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The Fall of Rabaul

by Peter Stone

Author's notes about the book.
Chapter summary.
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The author.
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Update: Corrections and additional material.

Claimed as the definitive work on the invasion of Rabaul, Papua New Guinea in January 1942, and the subsequent events that led to the bombing of the harbour, Hostages to Freedom - The Fall of Rabaul is one of the most comprehensive books on World War 2. The book documents the invasion and futile attempt to ward off the 20,000 Japanese invasion force, the escape of only 400 out of an Australian garrison of 1400, and the horrific Tol Massacre. It tells of MacArthur's initial desire to invade, and then to bypass Rabaul, prefering to bomb the Japanese stronghold into isolation and ineffectiveness. As a result, over fifty ships and aircraft went to the bottom of the harbour. Chapters are devoted to identification and diving the shipwrecks in the harbour, and aircraft wrecks in the vicinity and elsewhere in New Britain and New Guinea. A significant section covers the post-war salvage of ships, aircraft and war surplus. The life of the Japanese on the island, and the Australian, British, American, Chinese, and Indian prisoners of war is detailed from first-hand accounts. Only one Australian military POW survived. The Coastwatchers, and guerilla warfare is included. Little wonder that the book takes up nearly six hundred large-format pages. This is truly a remarkable book and has been exceptionally well reviewed. The author has relied on personal narratives and flirst-hand accounts that took three years to collect, with contributions from Australia, Britain, USA, Canada, New Zealand, Papua New Guinea and Japan. Whereas it is predominantly a war history, it is also one of the most thorough publications documenting the loss of ships and aircraft in World War 2.

Hardcover, large format, dust jacket, 598 pages, 
gloss art paper, maps, charts, 560 photographs, extensive 
appendix, index and bibliography.....$120.00 (Australian dollars)

This is not a pleasant story. It is not complimentary to the Japanese military, nor to Canberra politicians. It tells of atrocities and bureaucratic bungling that left over one thousand Australians dead. Yet within these pages are men like McCarthy, Cook, Lerew, Field, Morgan, Scharmach, Holland, Hewett, Metzler and hundreds of others who demonstrated the true courage and determination of Australians, Americans, Brits, Kiwis, Chinese and the indigenouspeople of New Britain during the Pacific War. 

In many respects it is a proud book, highlighting the incredible feats of nearly fourteen hundred soldiers left to defend the indefensible against the might of the Japanese war machine. Abandoned by the Australian command against an inevitable invasion, they fought and ran. The inhospitable New Britain jungle took its toll - the Japanese did the rest. At Wide Bay, over 150 young Australians were lined up and slaughtered. Many more were captured and sent to Japan as prisoners of war. Most did not make it - an American submarine saw to that. Of the original garrison of some 1400 men, only four hundred would see Australia again. Some would return to New Guinea - brave Australian 'coast-watchers' concealed within miles of Japanese-held posts rescued allied airmen and reported military activity.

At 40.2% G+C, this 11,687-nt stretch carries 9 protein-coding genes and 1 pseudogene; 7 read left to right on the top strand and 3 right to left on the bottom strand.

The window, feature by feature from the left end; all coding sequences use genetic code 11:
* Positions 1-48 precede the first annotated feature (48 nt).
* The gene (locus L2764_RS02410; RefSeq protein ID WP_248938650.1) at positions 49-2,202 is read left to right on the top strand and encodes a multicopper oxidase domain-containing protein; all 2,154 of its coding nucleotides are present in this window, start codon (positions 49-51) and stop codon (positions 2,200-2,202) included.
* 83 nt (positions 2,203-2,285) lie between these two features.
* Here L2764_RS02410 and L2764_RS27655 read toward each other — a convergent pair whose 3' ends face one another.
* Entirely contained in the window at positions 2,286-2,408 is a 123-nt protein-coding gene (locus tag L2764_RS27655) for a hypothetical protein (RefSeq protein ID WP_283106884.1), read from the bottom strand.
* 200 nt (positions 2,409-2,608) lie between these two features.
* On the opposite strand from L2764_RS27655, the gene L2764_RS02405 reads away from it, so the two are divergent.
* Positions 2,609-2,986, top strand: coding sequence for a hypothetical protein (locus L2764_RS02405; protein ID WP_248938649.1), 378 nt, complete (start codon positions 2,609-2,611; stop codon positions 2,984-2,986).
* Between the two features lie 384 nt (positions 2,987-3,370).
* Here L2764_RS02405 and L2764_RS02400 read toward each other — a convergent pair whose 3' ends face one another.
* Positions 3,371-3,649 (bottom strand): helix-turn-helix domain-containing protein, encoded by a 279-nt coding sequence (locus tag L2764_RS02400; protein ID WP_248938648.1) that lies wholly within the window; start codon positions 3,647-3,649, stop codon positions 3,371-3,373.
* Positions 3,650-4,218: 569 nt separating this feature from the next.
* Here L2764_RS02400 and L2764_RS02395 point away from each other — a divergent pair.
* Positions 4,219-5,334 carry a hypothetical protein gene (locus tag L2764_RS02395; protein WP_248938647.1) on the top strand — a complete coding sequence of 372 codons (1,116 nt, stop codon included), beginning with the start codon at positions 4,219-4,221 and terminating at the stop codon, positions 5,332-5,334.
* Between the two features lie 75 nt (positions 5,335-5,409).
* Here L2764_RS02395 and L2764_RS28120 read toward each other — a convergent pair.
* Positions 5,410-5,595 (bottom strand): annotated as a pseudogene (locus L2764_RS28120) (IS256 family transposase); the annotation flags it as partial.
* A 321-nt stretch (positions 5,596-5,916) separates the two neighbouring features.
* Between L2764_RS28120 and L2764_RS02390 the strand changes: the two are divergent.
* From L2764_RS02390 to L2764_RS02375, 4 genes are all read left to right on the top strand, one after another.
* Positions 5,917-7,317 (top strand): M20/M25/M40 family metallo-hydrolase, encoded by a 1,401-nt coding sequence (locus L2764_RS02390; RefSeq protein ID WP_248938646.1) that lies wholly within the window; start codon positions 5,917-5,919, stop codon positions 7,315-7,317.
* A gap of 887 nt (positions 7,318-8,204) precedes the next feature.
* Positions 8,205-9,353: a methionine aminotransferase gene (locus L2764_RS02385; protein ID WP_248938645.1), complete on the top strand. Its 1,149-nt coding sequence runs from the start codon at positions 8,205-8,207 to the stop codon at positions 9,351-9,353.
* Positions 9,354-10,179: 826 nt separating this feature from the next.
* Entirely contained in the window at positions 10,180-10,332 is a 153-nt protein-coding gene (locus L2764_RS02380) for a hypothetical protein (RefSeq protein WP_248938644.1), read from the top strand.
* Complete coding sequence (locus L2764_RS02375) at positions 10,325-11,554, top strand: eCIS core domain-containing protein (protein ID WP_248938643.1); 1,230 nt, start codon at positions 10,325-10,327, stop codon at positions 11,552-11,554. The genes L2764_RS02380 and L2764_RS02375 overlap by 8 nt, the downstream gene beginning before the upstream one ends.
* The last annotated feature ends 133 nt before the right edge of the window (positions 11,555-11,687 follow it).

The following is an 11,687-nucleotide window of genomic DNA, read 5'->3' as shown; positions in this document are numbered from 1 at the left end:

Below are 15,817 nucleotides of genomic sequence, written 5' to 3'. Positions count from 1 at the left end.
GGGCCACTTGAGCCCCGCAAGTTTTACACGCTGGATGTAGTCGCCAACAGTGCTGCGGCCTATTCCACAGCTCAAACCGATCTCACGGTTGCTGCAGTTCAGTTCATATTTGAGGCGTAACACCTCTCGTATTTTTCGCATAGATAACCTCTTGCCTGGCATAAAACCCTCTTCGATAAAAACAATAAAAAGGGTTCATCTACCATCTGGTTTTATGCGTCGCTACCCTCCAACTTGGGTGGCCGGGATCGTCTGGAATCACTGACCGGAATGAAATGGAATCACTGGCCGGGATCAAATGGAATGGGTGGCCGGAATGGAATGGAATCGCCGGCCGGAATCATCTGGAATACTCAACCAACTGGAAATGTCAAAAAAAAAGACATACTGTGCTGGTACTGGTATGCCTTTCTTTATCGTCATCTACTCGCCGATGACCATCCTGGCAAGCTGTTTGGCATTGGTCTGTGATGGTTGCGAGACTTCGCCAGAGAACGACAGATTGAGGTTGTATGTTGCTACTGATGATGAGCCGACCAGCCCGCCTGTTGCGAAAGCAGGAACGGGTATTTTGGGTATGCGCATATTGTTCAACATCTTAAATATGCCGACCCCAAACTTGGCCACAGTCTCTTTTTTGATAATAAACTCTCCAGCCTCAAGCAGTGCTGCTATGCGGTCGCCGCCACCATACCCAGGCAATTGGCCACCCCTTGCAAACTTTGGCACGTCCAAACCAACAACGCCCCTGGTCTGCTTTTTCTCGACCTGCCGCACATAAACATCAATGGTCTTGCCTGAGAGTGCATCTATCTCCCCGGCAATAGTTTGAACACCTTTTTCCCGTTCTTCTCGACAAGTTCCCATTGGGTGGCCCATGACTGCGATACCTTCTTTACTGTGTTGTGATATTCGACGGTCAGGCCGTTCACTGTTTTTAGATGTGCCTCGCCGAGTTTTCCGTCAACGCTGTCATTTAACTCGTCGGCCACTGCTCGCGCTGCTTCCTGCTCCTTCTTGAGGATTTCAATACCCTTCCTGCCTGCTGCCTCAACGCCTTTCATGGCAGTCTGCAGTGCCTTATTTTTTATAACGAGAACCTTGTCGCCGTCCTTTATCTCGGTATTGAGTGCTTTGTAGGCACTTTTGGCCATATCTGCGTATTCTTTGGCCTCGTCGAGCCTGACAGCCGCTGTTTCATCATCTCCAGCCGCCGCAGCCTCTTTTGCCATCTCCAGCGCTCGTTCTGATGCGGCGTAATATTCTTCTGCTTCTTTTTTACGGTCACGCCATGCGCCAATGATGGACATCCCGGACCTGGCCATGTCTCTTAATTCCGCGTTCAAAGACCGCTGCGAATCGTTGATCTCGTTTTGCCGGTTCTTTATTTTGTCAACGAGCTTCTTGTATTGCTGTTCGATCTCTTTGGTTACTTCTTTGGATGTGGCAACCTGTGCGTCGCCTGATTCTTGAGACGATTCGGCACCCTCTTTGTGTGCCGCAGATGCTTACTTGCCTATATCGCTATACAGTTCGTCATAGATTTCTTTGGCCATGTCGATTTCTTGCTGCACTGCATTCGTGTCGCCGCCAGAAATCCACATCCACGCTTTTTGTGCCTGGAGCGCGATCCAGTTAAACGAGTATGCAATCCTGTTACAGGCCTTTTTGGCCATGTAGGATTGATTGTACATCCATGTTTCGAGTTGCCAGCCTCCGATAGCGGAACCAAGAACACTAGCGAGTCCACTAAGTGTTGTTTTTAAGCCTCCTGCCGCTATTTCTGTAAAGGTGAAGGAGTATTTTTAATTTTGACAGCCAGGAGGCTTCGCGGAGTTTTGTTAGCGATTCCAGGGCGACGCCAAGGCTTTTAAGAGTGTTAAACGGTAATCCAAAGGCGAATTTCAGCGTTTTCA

During three and a half years of Japanese occupation, hundreds of kilometres of tunnels were dug into the volcanic soil surrounding Rabaul. The Japanese burrowed in whilst American Flying Fortress bombers and Australian Catalinas and Beaufighters bombed the harbour into useless isolation. Rabaul was hell in paradise. 

Peace came for the interned missionaries, the remaining prisoners of war, the Tolai natives and indeed the Japanese themselves in August 1945. Many of the original residents would never return. Rabaul and its magnificent harbour were a shambles. On the seabed lay some fifty ships. Those in shallow water became easy prey to Australian and Japanese salvaging non-ferrous metals. Taking enormous risks, huge propellers were lifted from 250-ft. The sea exploded in flames when aviation gas ignited from ruptured fuel tanks. Men died in their quest for the spoils of war. Rabaul harbour lay peaceful for fifty years. Residents feared the mighty eruptions of 1937 would repeat themselves. But nature does not announce her call.